The most fascinating aspect of instrumental music is the requirement that the listener use his or her imagination to create a story that is not simply provided through the use of lyrics. Some may even insist that words limit the ability of a listener to use imagination to define the meaning of a song on his or her own terms. However, an instrumental outfit needs to be convincing enough in its presentation to ensure that a listener will be inspired to develop a story to fit the songs and continue to listen to that story. Shark Quest's unique approach to instrumentation makes it almost impossible not to conjure up fascinating images in one's head while listening to their music. Their somewhat baroque style and use of unconventional and exotic instruments, such as the mandolin and marimba, set the stage for strange tales from other worlds and eras.
"The Rosetta Barrage," Gods and Devils opening track, immediately had me picturing, of all things, a 19th century village festival. I saw children dancing around a bonfire while the elders laughed and clapped along to the sounds of rollicking guitars and mandolins, while drums pounded in the background. Forbidden love struck me as the theme to "Sin the Moon," with its somber yet surprisingly hopeful tone, while "Katherine of Krakow" had an almost antique carnival-like feel to it. It's atypical reactions like these to the songs of Shark Quest that make the album so intriguing, original, and even creepy at times.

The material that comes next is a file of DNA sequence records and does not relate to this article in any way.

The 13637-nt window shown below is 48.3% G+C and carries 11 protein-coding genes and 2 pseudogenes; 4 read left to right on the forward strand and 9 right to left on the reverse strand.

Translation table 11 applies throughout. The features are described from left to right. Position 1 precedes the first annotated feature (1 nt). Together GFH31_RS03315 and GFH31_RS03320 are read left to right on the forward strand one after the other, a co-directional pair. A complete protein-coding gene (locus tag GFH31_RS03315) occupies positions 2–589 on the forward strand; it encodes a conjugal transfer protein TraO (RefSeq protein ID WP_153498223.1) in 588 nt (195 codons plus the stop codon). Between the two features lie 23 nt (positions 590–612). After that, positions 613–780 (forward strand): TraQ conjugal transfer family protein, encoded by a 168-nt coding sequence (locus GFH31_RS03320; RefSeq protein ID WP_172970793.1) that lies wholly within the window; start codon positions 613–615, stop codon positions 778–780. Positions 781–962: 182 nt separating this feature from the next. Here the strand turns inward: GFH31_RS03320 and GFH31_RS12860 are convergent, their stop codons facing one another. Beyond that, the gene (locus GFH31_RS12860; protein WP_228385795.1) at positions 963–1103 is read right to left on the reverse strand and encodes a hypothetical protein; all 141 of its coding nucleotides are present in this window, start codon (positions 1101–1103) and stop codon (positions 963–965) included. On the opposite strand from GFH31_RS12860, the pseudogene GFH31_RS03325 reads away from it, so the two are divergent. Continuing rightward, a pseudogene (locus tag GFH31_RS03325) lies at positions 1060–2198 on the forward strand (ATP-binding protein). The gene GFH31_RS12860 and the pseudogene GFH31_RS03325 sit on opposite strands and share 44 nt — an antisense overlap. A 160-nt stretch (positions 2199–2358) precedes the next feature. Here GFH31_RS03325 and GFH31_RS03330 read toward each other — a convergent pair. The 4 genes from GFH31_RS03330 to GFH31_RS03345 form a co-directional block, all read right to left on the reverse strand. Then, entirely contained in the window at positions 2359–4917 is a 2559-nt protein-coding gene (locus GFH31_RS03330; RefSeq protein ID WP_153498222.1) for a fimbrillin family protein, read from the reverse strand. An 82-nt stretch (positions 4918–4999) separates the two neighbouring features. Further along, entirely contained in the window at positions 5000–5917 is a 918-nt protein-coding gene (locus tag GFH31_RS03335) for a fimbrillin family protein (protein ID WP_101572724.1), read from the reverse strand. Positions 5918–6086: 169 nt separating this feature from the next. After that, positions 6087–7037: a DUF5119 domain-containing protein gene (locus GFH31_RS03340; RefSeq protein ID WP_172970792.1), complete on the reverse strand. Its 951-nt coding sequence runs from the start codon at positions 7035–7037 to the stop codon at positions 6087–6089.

Gods and Devils isn't an album I'd pick up for personal reflection, for cruising in the car, or even for pleasant background music while hanging out with friends. Its uniqueness makes it difficult to apply the sound to a time or situation that's usually accompanied by a CD in the stereo. But when you simply want to escape the monotony of life, pop in Gods and Devils and be transported to an entirely different world altogether.
1. The Rosetta Barrage
2. Sin the Moon
3. Three Ivy Leaves
5. Katherine of Krakow
6. Gibbous Orisha
7. Furies on Fire